Paper towels lead a brief and unglamorous life. When it comes to slurping up spills, some paper towels really deliver, some don’t. Among the products we tested, prices ranged widely, from less than two dollars to more than four per 100 square feet, but you needn’t pay top dollar. Some store brands offered impressive absorbency, scrubbing, and strength at a good price.
We test for absorbency (measuring how much water weight a towel can suck up), scrubbing strength (the number of strokes it takes to tear a wet towel when rubbed across an abrasive surface), and wet strength (the force it takes for a ball to burst through a paper towel). The best at scrubbing survived two to three times as many scrubbing strokes as those that tore most easily. Though two-ply paper towels top our tests, not all of them are more absorbent or durable than one-ply brands we tested.
Dollars and Sense
Online merchants and the websites of many walk-instores sell paper towels, tissues and toilet paper touting low prices and convenience. Bulk purchases may be required to avoid shipping costs. Stocking up when your favorite brand goes on sale is a time-honored way of saving money.
As for "green" claims, there are currently few or no governmental regulations for many of the claims on paper towels. But "recycled" claims do have some merit, so it’s a good idea to look for a high percentage of post-consumer recycled content.
You probably know you can prevent cross-contamination after handling raw chicken and meat by using paper towels and hot, soapy water to clean kitchen countertops and cutting boards. Here are five more uses for paper towels and five things you shouldn’t use them for, even in a pinch.
• Wash and dry fruit and vegetables with paper towels before peeling to keep dirt and bacteria from transferring from the knife to the produce.
• Wrap food in wet paper towels to steam-cook in your microwave, creating healthy meals and snacks.
• Cover bathroom door handles with paper towels before turning them to reduce exposure to germs during cold and flu season.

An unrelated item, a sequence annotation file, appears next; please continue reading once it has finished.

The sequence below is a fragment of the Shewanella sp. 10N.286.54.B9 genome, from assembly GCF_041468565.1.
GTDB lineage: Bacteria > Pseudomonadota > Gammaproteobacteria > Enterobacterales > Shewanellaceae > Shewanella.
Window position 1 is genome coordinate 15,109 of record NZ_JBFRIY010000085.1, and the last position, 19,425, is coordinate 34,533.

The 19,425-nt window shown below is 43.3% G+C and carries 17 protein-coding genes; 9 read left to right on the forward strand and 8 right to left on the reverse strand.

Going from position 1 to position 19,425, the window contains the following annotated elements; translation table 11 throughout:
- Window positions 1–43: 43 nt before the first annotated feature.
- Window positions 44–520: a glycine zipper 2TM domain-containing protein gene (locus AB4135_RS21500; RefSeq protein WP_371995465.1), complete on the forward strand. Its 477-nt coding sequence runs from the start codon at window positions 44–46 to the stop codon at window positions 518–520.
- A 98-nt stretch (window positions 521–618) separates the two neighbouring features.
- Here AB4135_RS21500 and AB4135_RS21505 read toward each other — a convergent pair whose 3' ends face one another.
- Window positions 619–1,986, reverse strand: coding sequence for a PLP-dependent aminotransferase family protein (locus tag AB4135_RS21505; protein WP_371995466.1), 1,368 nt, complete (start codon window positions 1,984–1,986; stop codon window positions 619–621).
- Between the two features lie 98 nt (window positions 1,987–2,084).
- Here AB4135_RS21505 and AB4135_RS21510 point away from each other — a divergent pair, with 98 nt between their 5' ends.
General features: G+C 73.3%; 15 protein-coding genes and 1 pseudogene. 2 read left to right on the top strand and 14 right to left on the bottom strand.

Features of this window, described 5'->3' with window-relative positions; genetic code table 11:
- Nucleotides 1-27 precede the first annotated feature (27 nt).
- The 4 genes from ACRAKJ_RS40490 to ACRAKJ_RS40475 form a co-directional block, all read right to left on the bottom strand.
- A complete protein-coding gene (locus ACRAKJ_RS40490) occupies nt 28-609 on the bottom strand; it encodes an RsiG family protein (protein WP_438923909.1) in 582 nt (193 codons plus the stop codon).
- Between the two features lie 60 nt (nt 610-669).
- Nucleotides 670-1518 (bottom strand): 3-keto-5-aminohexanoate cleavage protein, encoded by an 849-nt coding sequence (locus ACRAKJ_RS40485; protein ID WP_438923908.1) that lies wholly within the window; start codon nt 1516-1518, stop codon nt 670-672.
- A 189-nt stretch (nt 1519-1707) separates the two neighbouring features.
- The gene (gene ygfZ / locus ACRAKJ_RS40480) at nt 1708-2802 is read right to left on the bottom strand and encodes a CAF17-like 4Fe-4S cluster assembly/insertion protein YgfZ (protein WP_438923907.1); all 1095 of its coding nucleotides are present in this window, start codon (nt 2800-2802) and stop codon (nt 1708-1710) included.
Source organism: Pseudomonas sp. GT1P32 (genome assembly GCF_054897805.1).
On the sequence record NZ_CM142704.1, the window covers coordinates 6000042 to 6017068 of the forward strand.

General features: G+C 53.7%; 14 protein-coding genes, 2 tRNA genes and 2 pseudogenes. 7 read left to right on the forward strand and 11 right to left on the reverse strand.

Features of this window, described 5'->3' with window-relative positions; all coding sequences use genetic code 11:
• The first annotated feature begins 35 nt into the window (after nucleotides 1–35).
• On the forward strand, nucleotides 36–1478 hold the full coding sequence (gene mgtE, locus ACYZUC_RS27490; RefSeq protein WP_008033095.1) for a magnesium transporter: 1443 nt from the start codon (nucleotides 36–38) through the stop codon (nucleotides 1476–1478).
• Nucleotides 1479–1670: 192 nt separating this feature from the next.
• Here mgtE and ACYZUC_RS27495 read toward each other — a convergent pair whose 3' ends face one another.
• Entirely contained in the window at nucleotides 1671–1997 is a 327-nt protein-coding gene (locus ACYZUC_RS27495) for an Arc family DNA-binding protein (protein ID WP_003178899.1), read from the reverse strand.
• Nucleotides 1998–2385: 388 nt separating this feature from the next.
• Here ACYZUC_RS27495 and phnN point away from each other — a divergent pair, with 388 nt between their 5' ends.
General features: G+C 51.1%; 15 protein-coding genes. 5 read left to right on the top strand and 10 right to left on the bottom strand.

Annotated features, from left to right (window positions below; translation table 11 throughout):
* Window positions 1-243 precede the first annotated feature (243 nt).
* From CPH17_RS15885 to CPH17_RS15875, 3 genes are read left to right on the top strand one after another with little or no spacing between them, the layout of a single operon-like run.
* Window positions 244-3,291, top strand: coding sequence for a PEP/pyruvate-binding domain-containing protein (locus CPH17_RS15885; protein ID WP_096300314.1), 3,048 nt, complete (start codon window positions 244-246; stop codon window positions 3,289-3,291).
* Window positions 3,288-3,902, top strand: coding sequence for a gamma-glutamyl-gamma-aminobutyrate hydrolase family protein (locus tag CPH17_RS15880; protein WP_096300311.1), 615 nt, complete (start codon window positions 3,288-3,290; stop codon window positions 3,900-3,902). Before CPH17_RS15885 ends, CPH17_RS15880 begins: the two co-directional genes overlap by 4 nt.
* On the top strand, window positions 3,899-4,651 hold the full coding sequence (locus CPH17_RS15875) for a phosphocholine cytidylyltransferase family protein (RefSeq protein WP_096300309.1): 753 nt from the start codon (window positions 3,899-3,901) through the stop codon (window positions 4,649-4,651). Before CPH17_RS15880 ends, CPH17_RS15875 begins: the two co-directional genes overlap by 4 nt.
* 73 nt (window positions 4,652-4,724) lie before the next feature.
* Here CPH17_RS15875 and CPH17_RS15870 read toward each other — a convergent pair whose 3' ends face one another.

• Make a tight pad from two folded paper towels, add some vegetable oil, and use tongs to drag it across your grill’s grates just before cooking to prevent food from sticking.
• Clean the rubber edge of your car’s wiper blades with a paper towel dampened with glass cleaner or water and a little dish detergent to extend the life of the wipers.
• Use paper towel to dust furniture. Chose a microfiber cloth or other soft cloth rather than a paper towel’s rough surface. That roughness also makes paper towels a no-no when cleaning TV screens and camera lenses. Use a damped microfiber cloth instead.
• Clean eyeglass lenses with warm water and a drop of dish detergent, then dry with a soft hankie or microfiber cloth, not a paper towel.
• Use a squeegee to wash windows; paper towels can leave lint behind.
• Paper towels may be great for cleaning up messes on the bathroom floor, just don’t flush them down the toilet. Paper towels take much lonter to disintegrate than toilet paper and can cause the toilet to back up, especially if you have a septic system or older sewer pipes made of cast iron or concrete.
"Green" Paper Towels
The "green" brands we tested claim their paper is made from varying amounts recycled paper or fibers. with amounts varying from. Scotts claims its Naturals paper towels are made from 60 percent recycled fibers. Both the green products lagged behind in our tests scoring in the low 40s (out of 100) in our Ratings.
These paper towels have "pick-a-size," "choose-a-size," or "right size" tacked onto their name. They have more perforations so you can choose a smaller piece for sopping up small spills or a larger one for bigger messes. The select-a-size rolls we tested cost about as much as regular paper towels, on average. So you can save if you really do use less paper per pull.